The project aims to fund up to 40 fast chargers in various locations on both sides of the Border and it is understood that procurement for this is due to get under way early in 2022. In the Republic, rapid and high-power chargers are to be installed in border and adjacent counties.

My Department is also developing a new scheme which will support the installation of destination charge points in locations such as hotels, visitor centres and parks. This new initiative will help provide another critical link in the overall network for public charging.

Covid-19 Pandemic Supports

Ceisteanna (221)

Niamh Smyth

Ceist:

221. Deputy Niamh Smyth asked the Minister for Finance if correspondence (details supplied) will be reviewed; if his Department has contacted the Department of Social Protection on this matter for discussion; and if he will make a statement on the matter. [58090/21]

Amharc ar fhreagra

Freagraí scríofa (Ceist ar Finance)

The objective of the Employment Wage Subsidy Scheme (EWSS) is to support employment and maintain the link between the employer and employee insofar as is possible. The EWSS has been a key component of the Government’s response to the Covid-19 crisis. It is an economy-wide scheme that operates across all sectors.

While the criteria for eligibility for business in general is based on a reduction in turnover, as a result of the pandemic and having regard to the importance of maintaining the provision of childcare facilities so as to enable parents to continue in, or to take up, positions of employment, the legislation provided that childcare businesses in possession of tax clearance and registered in accordance with Section 58C of the Childcare Act 1991 are eligible for the EWSS.

The cost to date (18th November) of the EWSS is over €6.3 billion comprising of direct subsidy payments of €5.505 billion and PRSI forgone of €865 million to 51,700 employers in respect of over 687,600 employees.

Government policy has been that there will be no cliff edge to the support, at the same time it is necessary to gradually unwind and phase out this temporary emergency support measure. That is why, on Budget Day, I announced the extension of EWSS in a graduated form until 30 April 2022. This ensures there will be no sudden end to the EWSS and also provides clarity and certainty to business.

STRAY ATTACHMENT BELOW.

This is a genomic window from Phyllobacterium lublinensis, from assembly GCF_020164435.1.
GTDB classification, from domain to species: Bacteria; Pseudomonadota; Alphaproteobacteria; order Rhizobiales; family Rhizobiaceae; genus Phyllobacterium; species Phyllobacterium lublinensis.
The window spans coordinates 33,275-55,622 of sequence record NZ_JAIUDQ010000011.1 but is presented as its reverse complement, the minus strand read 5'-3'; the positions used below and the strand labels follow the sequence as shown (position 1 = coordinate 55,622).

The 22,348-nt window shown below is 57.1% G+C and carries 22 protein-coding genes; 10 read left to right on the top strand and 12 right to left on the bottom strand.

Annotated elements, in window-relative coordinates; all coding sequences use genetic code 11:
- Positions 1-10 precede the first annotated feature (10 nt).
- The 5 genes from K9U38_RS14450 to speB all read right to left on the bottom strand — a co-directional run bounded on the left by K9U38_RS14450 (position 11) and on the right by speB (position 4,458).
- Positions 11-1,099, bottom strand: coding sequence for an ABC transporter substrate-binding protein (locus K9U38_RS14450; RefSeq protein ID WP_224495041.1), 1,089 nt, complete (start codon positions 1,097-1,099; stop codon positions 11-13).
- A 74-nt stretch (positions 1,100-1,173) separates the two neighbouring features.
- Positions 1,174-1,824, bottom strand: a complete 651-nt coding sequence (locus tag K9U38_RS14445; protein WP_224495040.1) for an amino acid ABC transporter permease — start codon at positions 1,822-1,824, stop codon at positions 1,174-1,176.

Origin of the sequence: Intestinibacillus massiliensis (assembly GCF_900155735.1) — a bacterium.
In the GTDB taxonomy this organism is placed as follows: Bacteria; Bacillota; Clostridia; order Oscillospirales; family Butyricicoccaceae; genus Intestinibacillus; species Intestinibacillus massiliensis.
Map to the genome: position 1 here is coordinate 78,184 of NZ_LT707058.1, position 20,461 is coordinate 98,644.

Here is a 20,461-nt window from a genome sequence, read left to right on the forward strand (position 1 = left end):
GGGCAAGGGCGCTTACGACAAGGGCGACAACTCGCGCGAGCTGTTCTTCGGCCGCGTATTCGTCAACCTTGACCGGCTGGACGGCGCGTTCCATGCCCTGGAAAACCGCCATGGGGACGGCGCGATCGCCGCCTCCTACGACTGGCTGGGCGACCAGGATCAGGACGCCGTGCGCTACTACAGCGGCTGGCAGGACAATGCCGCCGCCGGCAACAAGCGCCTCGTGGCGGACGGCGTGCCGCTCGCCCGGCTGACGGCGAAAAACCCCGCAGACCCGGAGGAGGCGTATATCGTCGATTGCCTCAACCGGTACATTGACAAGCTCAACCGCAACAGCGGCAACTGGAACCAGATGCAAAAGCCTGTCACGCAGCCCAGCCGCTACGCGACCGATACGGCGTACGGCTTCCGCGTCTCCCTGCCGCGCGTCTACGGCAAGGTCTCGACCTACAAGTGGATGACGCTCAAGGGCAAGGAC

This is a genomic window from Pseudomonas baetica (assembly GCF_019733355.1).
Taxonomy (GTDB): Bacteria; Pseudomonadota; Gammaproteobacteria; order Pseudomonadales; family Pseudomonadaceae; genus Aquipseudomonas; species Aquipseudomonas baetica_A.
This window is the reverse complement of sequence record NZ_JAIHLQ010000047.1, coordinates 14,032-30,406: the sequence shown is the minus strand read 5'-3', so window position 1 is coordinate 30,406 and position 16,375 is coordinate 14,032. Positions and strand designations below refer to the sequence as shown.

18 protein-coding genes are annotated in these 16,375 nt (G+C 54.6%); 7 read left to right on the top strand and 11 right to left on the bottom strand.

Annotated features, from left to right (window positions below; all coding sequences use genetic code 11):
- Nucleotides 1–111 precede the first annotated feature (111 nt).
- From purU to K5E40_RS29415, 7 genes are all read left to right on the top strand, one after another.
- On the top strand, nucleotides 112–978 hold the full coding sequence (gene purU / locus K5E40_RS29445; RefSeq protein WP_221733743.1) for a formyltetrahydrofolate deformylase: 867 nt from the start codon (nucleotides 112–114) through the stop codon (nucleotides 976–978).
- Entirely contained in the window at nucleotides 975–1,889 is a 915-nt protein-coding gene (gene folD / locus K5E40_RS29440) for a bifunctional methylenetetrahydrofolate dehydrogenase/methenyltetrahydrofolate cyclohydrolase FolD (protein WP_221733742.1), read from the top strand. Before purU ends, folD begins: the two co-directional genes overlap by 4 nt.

The following are the broad parameters of this extension:

- The current arrangements, including the enhanced rates of subsidy, will remain in place until November 30 2021;

- For December 1 2021 to February 28 2022, the original two-rate subsidy of €151.50 and €203 will apply;

- For March and April 2022, a single flat rate of €100 will apply and the reduced rate of Employers’ PRSI will be reinstated for these two months;

- Businesses availing of the EWSS on 31 December 2021 will continue to be supported until 30 April 2022. The scheme will close to new employers from 1 January 2022.

To address the specific point in relation to sole-traders, subject to meeting the requisite conditions, a sole-trader’s business may be a qualifying employer for the purpose of the scheme, the same as is the case for any other employer. As was the case under the Temporary Wage Subsidy Scheme (TWSS), sole-traders are not able to claim the EWSS in respect of their own employment as they are not employees – and further, may not necessarily be paid via the payroll system unlike proprietary directors who are obliged to have PAYE operated on any payments made to them personally.

Since the introduction of EWSS there has been regular and, where necessary, detailed engagement between my Department and the Department of Children, Equality, Disability, Integration and Youth (D/CEDIY), who have policy responsibility for the childcare sector. Analysis undertaken by D/CEDIY informed the approach taken with regard to the childcare sector. Childcare businesses will continue to benefit from the EWSS exemption until end April 2022.

I understand that analysis by D/CEDIY estimates that the value of EWSS to the sector at the enhanced rates is €34 million per month, €22 million per month at original rates and €11 million at the flat rate. That Department estimates that the cost to the sector of operating in line with the public health guidance is €12 million per month.